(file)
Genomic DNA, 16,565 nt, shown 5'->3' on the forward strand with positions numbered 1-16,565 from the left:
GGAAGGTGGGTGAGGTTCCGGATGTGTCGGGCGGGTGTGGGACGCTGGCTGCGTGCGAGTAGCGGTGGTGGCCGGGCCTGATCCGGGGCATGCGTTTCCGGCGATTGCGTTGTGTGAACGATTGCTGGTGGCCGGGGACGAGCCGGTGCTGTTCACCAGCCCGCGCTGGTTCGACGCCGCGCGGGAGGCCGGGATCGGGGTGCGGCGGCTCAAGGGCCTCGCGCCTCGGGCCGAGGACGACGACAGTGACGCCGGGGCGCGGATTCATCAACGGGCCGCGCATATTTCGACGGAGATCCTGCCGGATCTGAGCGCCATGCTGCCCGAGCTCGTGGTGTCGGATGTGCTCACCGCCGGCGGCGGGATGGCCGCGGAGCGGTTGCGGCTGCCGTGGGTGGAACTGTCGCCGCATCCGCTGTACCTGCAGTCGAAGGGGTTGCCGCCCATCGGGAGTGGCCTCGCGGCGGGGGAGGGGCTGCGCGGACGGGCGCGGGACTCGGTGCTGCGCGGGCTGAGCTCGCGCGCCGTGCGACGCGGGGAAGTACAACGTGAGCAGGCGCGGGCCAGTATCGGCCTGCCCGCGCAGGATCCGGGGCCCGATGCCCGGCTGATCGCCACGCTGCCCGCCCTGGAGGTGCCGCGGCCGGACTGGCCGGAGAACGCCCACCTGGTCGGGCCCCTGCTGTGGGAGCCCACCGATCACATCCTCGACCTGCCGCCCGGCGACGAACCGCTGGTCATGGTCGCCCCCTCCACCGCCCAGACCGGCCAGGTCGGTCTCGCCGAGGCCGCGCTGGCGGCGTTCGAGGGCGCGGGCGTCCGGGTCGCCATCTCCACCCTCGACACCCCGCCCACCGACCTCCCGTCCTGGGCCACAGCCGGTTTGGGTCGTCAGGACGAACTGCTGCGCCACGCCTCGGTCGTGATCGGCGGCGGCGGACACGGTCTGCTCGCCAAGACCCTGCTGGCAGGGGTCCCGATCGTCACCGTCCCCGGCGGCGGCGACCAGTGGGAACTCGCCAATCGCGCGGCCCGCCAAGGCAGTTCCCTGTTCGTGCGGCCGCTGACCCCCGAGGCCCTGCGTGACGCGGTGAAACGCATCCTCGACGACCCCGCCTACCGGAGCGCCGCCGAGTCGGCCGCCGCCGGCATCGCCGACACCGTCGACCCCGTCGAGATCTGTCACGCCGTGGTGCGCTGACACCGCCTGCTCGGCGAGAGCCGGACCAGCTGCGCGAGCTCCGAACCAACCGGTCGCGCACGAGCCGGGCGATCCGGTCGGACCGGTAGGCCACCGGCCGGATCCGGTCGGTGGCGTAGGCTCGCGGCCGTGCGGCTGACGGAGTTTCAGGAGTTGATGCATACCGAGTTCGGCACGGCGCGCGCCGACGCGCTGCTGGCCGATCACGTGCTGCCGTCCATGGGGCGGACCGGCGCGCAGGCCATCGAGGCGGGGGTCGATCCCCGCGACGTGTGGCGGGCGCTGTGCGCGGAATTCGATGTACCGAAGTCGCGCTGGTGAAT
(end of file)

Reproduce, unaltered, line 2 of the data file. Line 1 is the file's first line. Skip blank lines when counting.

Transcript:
GGAAGGTGGGTGAGGTTCCGGATGTGTCGGGCGGGTGTGGGACGCTGGCTGCGTGCGAGTAGCGGTGGTGGCCGGGCCTGATCCGGGGCATGCGTTTCCGGCGATTGCGTTGTGTGAACGATTGCTGGTGGCCGGGGACGAGCCGGTGCTGTTCACCAGCCCGCGCTGGTTCGACGCCGCGCGGGAGGCCGGGATCGGGGTGCGGCGGCTCAAGGGCCTCGCGCCTCGGGCCGAGGACGACGACAGTGACGCCGGGGCGCGGATTCATCAACGGGCCGCGCATATTTCGACGGAGATCCTGCCGGATCTGAGCGCCATGCTGCCCGAGCTCGTGGTGTCGGATGTGCTCACCGCCGGCGGCGGGATGGCCGCGGAGCGGTTGCGGCTGCCGTGGGTGGAACTGTCGCCGCATCCGCTGTACCTGCAGTCGAAGGGGTTGCCGCCCATCGGGAGTGGCCTCGCGGCGGGGGAGGGGCTGCGCGGACGGGCGCGGGACTCGGTGCTGCGCGGGCTGAGCTCGCGCGCCGTGCGACGCGGGGAAGTACAACGTGAGCAGGCGCGGGCCAGTATCGGCCTGCCCGCGCAGGATCCGGGGCCCGATGCCCGGCTGATCGCCACGCTGCCCGCCCTGGAGGTGCCGCGGCCGGACTGGCCGGAGAACGCCCACCTGGTCGGGCCCCTGCTGTGGGAGCCCACCGATCACATCCTCGACCTGCCGCCCGGCGACGAACCGCTGGTCATGGTCGCCCCCTCCACCGCCCAGACCGGCCAGGTCGGTCTCGCCGAGGCCGCGCTGGCGGCGTTCGAGGGCGCGGGCGTCCGGGTCGCCATCTCCACCCTCGACACCCCGCCCACCGACCTCCCGTCCTGGGCCACAGCCGGTTTGGGTCGTCAGGACGAACTGCTGCGCCACGCCTCGGTCGTGATCGGCGGCGGCGGACACGGTCTGCTCGCCAAGACCCTGCTGGCAGGGGTCCCGATCGTCACCGTCCCCGGCGGCGGCGACCAGTGGGAACTCGCCAATCGCGCGGCCCGCCAAGGCAGTTCCCTGTTCGTGCGGCCGCTGACCCCCGAGGCCCTGCGTGACGCGGTGAAACGCATCCTCGACGACCCCGCCTACCGGAGCGCCGCCGAGTCGGCCGCCGCCGGCATCGCCGACACCGTCGACCCCGTCGAGATCTGTCACGCCGTGGTGCGCTGACACCGCCTGCTCGGCGAGAGCCGGACCAGCTGCGCGAGCTCCGAACCAACCGGTCGCGCACGAGCCGGGCGATCCGGTCGGACCGGTAGGCCACCGGCCGGATCCGGTCGGTGGCGTAGGCTCGCGGCCGTGCGGCTGACGGAGTTTCAGGAGTTGATGCATACCGAGTTCGGCACGGCGCGCGCCGACGCGCTGCTGGCCGATCACGTGCTGCCGTCCATGGGGCGGACCGGCGCGCAGGCCATCGAGGCGGGGGTCGATCCCCGCGACGTGTGGCGGGCGCTGTGCGCGGAATTCGATGTACCGAAGTCGCGCTGGTGAAT